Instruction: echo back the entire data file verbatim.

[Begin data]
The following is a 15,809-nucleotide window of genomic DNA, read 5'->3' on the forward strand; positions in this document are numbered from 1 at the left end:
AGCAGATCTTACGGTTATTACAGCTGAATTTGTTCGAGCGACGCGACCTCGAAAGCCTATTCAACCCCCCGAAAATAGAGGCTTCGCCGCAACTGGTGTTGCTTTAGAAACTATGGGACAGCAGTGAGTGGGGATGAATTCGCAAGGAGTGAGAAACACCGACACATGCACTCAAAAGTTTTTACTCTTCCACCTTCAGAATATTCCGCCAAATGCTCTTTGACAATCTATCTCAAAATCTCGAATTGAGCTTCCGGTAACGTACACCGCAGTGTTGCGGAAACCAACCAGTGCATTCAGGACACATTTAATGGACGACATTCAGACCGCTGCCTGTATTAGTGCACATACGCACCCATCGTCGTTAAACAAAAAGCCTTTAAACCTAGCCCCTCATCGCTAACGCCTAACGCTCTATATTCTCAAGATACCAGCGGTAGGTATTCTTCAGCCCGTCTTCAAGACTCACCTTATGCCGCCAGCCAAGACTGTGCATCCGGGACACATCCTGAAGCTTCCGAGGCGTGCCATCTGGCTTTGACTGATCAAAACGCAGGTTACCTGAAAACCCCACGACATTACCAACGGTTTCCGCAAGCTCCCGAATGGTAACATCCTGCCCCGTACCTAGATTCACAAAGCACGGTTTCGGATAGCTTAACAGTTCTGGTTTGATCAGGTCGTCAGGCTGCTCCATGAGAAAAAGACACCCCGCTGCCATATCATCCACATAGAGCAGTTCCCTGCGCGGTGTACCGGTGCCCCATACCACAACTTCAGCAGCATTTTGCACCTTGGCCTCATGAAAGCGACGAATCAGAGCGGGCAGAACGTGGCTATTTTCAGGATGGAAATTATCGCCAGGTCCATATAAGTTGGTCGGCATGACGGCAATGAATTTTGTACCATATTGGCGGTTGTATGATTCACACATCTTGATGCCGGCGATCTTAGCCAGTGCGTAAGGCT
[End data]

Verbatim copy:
The following is a 15,809-nucleotide window of genomic DNA, read 5'->3' on the forward strand; positions in this document are numbered from 1 at the left end:
AGCAGATCTTACGGTTATTACAGCTGAATTTGTTCGAGCGACGCGACCTCGAAAGCCTATTCAACCCCCCGAAAATAGAGGCTTCGCCGCAACTGGTGTTGCTTTAGAAACTATGGGACAGCAGTGAGTGGGGATGAATTCGCAAGGAGTGAGAAACACCGACACATGCACTCAAAAGTTTTTACTCTTCCACCTTCAGAATATTCCGCCAAATGCTCTTTGACAATCTATCTCAAAATCTCGAATTGAGCTTCCGGTAACGTACACCGCAGTGTTGCGGAAACCAACCAGTGCATTCAGGACACATTTAATGGACGACATTCAGACCGCTGCCTGTATTAGTGCACATACGCACCCATCGTCGTTAAACAAAAAGCCTTTAAACCTAGCCCCTCATCGCTAACGCCTAACGCTCTATATTCTCAAGATACCAGCGGTAGGTATTCTTCAGCCCGTCTTCAAGACTCACCTTATGCCGCCAGCCAAGACTGTGCATCCGGGACACATCCTGAAGCTTCCGAGGCGTGCCATCTGGCTTTGACTGATCAAAACGCAGGTTACCTGAAAACCCCACGACATTACCAACGGTTTCCGCAAGCTCCCGAATGGTAACATCCTGCCCCGTACCTAGATTCACAAAGCACGGTTTCGGATAGCTTAACAGTTCTGGTTTGATCAGGTCGTCAGGCTGCTCCATGAGAAAAAGACACCCCGCTGCCATATCATCCACATAGAGCAGTTCCCTGCGCGGTGTACCGGTGCCCCATACCACAACTTCAGCAGCATTTTGCACCTTGGCCTCATGAAAGCGACGAATCAGAGCGGGCAGAACGTGGCTATTTTCAGGATGGAAATTATCGCCAGGTCCATATAAGTTGGTCGGCATGACGGCAATGAATTTTGTACCATATTGGCGGTTGTATGATTCACACATCTTGATGCCGGCGATCTTAGCCAGTGCGTAAGGCT